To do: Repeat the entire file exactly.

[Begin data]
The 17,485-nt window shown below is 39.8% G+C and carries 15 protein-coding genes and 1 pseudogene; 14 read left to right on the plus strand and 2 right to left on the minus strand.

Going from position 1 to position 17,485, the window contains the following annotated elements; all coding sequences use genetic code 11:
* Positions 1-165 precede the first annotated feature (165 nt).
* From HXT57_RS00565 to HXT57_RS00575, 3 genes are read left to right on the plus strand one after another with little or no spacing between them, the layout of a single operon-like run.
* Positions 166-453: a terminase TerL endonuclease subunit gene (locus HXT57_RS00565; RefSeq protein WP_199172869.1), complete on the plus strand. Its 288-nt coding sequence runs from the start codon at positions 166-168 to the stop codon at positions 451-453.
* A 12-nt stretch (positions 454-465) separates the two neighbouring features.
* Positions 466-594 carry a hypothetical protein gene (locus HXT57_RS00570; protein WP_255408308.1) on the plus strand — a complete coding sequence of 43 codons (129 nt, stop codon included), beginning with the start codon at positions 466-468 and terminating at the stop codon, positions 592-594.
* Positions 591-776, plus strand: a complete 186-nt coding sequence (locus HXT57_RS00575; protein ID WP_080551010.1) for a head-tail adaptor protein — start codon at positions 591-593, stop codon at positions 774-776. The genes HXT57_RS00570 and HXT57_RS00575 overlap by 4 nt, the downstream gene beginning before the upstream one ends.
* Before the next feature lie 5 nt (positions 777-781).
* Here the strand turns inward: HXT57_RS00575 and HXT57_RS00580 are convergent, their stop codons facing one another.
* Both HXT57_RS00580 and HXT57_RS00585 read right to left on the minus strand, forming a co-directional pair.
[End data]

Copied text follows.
The 17,485-nt window shown below is 39.8% G+C and carries 15 protein-coding genes and 1 pseudogene; 14 read left to right on the plus strand and 2 right to left on the minus strand.

Going from position 1 to position 17,485, the window contains the following annotated elements; all coding sequences use genetic code 11:
* Positions 1-165 precede the first annotated feature (165 nt).
* From HXT57_RS00565 to HXT57_RS00575, 3 genes are read left to right on the plus strand one after another with little or no spacing between them, the layout of a single operon-like run.
* Positions 166-453: a terminase TerL endonuclease subunit gene (locus HXT57_RS00565; RefSeq protein WP_199172869.1), complete on the plus strand. Its 288-nt coding sequence runs from the start codon at positions 166-168 to the stop codon at positions 451-453.
* A 12-nt stretch (positions 454-465) separates the two neighbouring features.
* Positions 466-594 carry a hypothetical protein gene (locus HXT57_RS00570; protein WP_255408308.1) on the plus strand — a complete coding sequence of 43 codons (129 nt, stop codon included), beginning with the start codon at positions 466-468 and terminating at the stop codon, positions 592-594.
* Positions 591-776, plus strand: a complete 186-nt coding sequence (locus HXT57_RS00575; protein ID WP_080551010.1) for a head-tail adaptor protein — start codon at positions 591-593, stop codon at positions 774-776. The genes HXT57_RS00570 and HXT57_RS00575 overlap by 4 nt, the downstream gene beginning before the upstream one ends.
* Before the next feature lie 5 nt (positions 777-781).
* Here the strand turns inward: HXT57_RS00575 and HXT57_RS00580 are convergent, their stop codons facing one another.
* Both HXT57_RS00580 and HXT57_RS00585 read right to left on the minus strand, forming a co-directional pair.